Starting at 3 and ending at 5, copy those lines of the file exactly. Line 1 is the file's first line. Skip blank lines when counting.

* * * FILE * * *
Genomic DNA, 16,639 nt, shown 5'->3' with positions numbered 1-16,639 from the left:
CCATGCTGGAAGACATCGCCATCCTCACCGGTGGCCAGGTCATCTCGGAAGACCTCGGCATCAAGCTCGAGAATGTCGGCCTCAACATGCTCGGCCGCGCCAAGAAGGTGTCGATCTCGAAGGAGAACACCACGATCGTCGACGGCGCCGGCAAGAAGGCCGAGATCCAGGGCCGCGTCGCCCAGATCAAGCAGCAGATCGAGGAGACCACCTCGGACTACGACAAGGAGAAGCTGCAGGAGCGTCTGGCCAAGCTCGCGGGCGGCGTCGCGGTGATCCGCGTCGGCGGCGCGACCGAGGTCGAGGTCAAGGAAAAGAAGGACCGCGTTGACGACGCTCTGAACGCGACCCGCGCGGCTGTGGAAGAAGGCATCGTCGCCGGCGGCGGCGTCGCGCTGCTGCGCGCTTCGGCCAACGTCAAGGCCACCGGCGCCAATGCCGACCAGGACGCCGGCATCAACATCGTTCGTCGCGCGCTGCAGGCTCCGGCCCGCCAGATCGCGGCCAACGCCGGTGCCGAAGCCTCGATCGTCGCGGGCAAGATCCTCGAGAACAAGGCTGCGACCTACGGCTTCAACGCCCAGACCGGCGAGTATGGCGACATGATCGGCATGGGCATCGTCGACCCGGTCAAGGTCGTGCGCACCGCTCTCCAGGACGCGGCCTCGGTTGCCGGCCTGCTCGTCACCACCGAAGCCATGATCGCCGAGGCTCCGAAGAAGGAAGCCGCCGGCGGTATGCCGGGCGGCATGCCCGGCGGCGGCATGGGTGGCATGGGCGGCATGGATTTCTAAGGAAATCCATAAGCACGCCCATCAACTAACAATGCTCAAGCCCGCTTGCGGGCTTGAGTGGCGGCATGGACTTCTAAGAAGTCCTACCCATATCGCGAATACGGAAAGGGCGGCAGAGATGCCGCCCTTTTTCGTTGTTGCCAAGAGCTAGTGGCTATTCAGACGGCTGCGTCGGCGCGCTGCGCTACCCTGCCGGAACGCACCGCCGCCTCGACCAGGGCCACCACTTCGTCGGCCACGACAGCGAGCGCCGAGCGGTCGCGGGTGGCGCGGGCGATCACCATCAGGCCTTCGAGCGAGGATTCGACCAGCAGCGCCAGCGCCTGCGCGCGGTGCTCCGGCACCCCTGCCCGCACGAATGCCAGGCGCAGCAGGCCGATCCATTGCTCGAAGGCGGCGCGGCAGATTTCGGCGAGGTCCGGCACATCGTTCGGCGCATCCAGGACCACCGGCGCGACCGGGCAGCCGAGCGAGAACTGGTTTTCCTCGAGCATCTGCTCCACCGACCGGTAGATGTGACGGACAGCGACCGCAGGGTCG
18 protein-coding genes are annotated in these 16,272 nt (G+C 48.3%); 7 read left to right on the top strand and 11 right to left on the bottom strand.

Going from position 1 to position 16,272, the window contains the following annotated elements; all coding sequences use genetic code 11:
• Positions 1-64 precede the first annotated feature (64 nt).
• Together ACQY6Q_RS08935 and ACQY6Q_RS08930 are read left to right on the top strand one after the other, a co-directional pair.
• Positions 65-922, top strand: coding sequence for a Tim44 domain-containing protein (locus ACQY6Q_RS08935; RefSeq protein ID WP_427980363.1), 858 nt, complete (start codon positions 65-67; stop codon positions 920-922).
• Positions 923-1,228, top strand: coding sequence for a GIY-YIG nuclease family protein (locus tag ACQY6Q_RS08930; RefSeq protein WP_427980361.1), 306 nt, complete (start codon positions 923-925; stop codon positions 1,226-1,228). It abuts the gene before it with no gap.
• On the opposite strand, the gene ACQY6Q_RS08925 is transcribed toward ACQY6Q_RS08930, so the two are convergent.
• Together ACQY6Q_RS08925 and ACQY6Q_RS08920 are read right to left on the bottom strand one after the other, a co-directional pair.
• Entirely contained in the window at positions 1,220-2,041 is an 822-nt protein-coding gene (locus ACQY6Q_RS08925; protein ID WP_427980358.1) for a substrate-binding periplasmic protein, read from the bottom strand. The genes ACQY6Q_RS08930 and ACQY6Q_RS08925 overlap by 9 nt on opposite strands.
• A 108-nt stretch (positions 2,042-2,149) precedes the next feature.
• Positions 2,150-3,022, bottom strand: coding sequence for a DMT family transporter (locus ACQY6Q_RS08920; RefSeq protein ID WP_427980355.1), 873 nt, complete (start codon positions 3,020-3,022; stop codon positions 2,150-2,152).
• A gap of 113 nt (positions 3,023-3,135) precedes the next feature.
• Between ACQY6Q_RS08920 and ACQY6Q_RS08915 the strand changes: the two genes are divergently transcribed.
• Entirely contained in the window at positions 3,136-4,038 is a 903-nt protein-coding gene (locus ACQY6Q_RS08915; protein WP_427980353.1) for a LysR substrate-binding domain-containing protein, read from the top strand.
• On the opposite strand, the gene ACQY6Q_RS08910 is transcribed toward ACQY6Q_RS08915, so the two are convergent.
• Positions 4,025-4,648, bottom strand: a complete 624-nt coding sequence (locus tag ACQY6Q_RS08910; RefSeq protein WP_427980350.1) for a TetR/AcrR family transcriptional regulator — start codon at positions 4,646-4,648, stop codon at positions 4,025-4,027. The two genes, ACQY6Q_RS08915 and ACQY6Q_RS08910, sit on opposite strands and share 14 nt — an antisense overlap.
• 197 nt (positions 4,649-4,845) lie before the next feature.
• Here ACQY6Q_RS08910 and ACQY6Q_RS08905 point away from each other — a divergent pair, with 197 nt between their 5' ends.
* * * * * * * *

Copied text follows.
18 protein-coding genes are annotated in these 16,272 nt (G+C 48.3%); 7 read left to right on the top strand and 11 right to left on the bottom strand.

Going from position 1 to position 16,272, the window contains the following annotated elements; all coding sequences use genetic code 11:
• Positions 1-64 precede the first annotated feature (64 nt).